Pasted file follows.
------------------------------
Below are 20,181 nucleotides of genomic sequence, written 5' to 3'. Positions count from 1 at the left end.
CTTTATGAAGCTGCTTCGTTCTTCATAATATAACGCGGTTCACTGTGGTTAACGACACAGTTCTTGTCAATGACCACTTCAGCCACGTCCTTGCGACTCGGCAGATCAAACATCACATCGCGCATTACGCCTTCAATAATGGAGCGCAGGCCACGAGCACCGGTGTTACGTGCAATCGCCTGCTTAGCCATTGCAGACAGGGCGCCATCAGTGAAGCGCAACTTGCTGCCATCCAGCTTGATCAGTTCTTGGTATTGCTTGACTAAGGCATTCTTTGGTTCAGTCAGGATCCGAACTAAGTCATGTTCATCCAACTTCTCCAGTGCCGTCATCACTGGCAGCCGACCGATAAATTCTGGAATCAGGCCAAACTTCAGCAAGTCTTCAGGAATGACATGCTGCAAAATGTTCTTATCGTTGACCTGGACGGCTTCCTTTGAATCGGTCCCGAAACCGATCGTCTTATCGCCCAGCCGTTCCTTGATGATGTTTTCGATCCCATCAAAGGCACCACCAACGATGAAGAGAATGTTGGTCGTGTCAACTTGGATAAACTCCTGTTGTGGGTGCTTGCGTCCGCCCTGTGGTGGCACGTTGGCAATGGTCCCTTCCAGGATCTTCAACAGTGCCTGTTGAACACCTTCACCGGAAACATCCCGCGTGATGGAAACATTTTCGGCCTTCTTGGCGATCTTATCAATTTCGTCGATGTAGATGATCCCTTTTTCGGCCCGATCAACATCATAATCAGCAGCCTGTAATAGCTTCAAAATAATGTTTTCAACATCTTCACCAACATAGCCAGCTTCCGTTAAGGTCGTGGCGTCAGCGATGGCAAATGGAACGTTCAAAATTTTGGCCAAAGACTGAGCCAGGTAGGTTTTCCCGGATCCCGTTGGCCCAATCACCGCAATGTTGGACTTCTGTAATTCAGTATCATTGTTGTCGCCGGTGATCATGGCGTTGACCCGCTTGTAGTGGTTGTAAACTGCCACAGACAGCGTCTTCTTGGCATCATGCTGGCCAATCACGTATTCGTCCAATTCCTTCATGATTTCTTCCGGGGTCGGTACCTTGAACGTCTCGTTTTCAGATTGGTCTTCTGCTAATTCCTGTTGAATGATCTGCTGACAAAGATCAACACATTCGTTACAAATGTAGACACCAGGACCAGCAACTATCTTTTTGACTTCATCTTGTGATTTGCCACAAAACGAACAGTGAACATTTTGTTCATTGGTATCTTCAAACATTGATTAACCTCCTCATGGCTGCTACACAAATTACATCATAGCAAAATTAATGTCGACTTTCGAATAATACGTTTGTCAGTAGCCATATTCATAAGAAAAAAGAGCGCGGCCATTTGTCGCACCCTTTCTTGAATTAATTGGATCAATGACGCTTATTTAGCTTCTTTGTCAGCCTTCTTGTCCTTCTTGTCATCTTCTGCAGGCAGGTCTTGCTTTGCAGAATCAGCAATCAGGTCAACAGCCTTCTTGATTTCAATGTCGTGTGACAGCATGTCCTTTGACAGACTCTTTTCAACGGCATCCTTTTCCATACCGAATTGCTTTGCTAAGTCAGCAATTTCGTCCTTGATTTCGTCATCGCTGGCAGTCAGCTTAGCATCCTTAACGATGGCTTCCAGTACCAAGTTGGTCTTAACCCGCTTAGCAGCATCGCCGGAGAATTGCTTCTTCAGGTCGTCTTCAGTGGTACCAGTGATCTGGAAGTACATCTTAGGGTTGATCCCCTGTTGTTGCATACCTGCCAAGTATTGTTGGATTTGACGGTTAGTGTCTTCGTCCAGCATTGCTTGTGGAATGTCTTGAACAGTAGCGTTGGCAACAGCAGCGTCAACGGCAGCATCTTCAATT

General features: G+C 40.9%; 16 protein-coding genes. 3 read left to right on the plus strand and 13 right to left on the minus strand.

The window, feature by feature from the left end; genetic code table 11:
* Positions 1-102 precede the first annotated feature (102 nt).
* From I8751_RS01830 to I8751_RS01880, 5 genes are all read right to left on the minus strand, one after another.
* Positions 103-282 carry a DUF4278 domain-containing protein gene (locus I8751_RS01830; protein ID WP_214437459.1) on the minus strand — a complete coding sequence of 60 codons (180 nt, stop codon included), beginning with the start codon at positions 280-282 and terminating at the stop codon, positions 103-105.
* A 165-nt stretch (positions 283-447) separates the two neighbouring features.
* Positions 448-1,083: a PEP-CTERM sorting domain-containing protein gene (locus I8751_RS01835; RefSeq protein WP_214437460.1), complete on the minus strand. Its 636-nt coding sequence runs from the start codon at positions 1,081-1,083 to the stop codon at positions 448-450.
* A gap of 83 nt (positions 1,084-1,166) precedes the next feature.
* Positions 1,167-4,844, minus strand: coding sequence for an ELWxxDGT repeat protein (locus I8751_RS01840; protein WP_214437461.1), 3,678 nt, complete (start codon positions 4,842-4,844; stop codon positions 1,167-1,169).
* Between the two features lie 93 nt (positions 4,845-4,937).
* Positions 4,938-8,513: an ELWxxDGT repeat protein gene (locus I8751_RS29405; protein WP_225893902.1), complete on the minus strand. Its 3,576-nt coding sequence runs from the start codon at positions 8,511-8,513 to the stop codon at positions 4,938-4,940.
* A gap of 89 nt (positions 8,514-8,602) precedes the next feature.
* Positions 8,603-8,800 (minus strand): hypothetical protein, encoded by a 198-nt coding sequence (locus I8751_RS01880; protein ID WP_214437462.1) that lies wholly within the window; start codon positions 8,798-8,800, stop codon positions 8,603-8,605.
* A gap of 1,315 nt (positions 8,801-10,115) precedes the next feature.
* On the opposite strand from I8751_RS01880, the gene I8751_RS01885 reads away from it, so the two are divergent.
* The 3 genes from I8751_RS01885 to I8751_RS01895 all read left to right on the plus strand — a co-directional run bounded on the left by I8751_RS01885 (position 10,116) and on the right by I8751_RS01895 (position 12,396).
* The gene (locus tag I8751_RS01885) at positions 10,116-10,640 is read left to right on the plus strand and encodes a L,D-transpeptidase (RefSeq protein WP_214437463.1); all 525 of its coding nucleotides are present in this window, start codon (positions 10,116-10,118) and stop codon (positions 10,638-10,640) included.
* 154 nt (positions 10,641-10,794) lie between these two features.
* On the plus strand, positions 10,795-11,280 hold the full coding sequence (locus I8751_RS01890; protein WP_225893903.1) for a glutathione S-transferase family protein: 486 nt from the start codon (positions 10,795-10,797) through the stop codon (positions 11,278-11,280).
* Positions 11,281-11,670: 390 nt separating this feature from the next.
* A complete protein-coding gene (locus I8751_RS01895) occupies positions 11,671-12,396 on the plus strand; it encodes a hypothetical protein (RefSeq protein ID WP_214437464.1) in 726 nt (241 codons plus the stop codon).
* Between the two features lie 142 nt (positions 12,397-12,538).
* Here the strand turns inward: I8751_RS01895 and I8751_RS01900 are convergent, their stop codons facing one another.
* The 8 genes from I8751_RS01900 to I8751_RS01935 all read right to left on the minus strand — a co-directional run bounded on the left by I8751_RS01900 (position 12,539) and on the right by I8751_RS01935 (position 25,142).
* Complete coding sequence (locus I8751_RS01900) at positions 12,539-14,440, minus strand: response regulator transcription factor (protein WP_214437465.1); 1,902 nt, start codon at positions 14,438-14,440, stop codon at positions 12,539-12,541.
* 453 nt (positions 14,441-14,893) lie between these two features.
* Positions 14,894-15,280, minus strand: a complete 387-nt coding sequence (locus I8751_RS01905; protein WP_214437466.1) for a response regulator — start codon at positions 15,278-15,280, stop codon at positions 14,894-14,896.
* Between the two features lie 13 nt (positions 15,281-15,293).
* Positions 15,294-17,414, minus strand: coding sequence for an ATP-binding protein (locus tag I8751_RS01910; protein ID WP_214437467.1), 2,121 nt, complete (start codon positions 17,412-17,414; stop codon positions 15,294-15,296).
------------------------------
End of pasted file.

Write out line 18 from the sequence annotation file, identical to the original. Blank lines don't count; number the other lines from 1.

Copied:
* The 3 genes from I8751_RS01885 to I8751_RS01895 all read left to right on the plus strand — a co-directional run bounded on the left by I8751_RS01885 (position 10,116) and on the right by I8751_RS01895 (position 12,396).